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Sri Lanka TRADE
Sources: The Library of Congress Country Studies; CIA World Factbook
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    A dam of the Accelerated Mahaweli Program
    Courtesy Embassy of Sri Lanka

    Sri Lanka's economy continues to be heavily dependent on foreign trade. Historically, the island has exported cash crops in order to import food to feed its population. Although the production of rice, the staple food crop, increased rapidly in the late 1970s and 1980s, in early 1988 the island remained short of self-sufficiency in food. Trade policy since independence has been dominated by the deteriorating terms of trade. Between the 1950s and the 1980s, the amount of imports that could be bought with a given amount of the traditional exports has declined. Governments responded in the 1960s and 1970s with strict controls over imports, foreign exchange, and some aspects of internal trade. When the economy was liberalized in 1977, many of these regulations were swept away. One result has been a large increase in the foreign trade deficit and the external debt.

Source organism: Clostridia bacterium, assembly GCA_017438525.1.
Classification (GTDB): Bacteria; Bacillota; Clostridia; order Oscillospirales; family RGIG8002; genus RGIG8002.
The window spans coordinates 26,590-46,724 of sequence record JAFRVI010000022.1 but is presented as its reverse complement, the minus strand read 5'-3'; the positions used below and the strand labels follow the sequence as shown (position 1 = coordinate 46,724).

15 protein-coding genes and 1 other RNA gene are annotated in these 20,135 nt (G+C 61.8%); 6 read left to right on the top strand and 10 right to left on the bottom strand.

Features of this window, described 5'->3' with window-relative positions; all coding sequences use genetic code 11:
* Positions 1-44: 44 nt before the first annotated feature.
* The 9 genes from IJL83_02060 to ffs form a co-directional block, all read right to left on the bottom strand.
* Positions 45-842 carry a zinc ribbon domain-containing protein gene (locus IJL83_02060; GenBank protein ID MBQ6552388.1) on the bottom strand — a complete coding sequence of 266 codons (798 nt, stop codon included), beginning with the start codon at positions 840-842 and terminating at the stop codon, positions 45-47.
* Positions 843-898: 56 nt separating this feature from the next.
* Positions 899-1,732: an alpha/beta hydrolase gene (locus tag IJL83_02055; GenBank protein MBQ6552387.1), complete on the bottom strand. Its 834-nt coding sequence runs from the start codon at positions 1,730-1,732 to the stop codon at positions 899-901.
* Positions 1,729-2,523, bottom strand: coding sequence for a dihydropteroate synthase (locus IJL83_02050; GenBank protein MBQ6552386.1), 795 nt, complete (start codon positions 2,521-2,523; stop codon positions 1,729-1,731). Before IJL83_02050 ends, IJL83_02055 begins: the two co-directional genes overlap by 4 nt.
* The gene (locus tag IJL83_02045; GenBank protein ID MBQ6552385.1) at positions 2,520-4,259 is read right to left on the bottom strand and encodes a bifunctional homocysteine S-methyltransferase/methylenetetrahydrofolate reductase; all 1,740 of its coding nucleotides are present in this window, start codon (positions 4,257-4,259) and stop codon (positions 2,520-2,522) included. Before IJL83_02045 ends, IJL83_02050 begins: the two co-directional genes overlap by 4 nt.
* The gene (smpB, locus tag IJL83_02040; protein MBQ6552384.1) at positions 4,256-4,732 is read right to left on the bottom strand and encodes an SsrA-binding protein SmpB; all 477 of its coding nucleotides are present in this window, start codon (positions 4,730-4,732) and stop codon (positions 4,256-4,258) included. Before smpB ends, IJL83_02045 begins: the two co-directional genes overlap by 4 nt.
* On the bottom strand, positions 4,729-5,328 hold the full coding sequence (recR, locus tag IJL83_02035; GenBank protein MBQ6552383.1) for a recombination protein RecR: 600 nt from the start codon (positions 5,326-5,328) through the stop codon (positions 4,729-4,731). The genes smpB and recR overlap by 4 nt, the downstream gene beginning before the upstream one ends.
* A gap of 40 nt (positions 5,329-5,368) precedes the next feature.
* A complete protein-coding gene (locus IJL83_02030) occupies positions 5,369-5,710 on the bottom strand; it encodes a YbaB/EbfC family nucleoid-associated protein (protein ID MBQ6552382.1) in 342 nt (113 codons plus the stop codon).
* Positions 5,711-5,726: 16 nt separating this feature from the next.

Data as of October 1988

    NOTE: The information regarding Sri Lanka on this page is re-published from The Library of Congress Country Studies and the CIA World Factbook. No claims are made regarding the accuracy of Sri Lanka TRADE information contained here. All suggestions for corrections of any errors about Sri Lanka TRADE should be addressed to the Library of Congress and the CIA.

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Revised 12-Nov-04
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